Guanxi In Jeopardy

438 Words2 Pages
Let me start this case study with a quote from the case: »The foreign impression is that the Chinese act as if they are in the driver's seat.« After carefully reading the case of the failed joint venture negotiations between Electrowide and Motosuzhou, it seems obvious that in order to succeed in a global economy, Electrowide would need to locate production in Asia – the fastest growing economy. So, Chinese companies indeed are »in the driver's seat«, meaning that the foreign companies, which want to enter the Chinese market, have to adapt to their culture in order to succeed there. Not only have to foreign companies try to adapt to the Chinese culture, but they also have to fully understand it. This is obviously not the case with the Electrowide's approach to the joint venture negotiations with Motosuzhou. Electrowide's three-person team to carry out the task of purusing a JV with the Chinese counterparts has a shortage on three areas: 1) business skills (none of them have degrees that would aid in international business relations), 2) language skills (only Ms. Morgan spoke conversational Chinese, but traditional Chinese society is male-centered, so her Chinese can be of little help) and 3) intercultural competence. The latter plays an especially important role in the failure of the negotiations. There are a few differences between the American and the Chinese culture, which Electrowide's negotiation team did not take into consideration. Electrowide’s team was not mindful of the Chinese’s polychronic time. EW allotted specific time slots specifically for business negotiations. Motosuzhou, the host company, maintained a polychronic schedule. Planned meetings do not allow Guanxi to flow freely, therefore the company regularly cancelled them. Mr. Sherman presented Motosuzhou with a written contract. This greatly offended Ai Hwa Chew who later cancelled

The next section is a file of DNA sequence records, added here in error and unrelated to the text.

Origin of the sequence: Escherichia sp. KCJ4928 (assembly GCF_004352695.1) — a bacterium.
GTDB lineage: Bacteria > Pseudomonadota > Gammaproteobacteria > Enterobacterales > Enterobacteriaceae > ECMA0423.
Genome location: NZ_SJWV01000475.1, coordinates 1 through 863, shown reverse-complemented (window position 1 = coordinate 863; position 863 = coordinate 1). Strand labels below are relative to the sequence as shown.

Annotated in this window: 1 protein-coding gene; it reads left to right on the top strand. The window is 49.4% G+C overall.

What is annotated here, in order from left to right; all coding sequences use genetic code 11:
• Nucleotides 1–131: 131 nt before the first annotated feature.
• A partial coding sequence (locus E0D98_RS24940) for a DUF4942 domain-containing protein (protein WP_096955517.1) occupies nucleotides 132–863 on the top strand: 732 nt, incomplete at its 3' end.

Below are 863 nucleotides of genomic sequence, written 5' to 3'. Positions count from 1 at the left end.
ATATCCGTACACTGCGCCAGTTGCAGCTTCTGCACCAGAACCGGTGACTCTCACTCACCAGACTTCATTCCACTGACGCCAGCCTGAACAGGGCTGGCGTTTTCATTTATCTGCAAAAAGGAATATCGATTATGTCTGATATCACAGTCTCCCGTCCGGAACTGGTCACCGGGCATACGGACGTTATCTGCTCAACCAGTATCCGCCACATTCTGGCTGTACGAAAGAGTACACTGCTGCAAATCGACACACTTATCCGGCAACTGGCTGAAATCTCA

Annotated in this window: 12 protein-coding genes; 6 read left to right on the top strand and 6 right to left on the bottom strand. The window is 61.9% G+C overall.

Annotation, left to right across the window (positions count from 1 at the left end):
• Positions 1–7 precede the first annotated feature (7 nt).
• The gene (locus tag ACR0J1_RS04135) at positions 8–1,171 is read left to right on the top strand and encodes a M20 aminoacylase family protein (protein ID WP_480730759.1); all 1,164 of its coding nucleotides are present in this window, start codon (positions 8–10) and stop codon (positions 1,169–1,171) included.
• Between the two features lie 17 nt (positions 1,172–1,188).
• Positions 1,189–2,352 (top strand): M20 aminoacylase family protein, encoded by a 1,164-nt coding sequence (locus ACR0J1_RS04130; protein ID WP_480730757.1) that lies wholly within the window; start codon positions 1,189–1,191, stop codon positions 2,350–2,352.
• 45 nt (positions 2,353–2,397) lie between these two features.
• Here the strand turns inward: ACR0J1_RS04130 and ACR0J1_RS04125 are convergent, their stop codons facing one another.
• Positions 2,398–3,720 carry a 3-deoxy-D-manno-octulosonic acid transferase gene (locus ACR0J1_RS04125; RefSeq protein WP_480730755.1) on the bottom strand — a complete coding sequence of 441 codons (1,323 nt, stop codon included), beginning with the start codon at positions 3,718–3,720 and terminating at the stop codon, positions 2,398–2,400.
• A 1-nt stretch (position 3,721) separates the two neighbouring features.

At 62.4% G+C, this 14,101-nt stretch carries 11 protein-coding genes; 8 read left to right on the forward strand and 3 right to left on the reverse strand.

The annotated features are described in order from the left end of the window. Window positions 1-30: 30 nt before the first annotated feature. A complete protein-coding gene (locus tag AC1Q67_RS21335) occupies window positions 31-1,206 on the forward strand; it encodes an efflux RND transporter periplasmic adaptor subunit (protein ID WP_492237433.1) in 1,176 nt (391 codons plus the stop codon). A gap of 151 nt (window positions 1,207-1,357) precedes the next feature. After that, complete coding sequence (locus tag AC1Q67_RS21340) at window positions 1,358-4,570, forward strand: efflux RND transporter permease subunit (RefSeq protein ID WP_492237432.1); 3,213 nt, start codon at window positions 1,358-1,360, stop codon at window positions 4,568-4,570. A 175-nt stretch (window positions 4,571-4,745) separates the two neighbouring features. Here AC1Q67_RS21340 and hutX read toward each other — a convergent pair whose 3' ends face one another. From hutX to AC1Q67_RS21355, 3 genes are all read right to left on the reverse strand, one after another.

More about Guanxi In Jeopardy

Open Document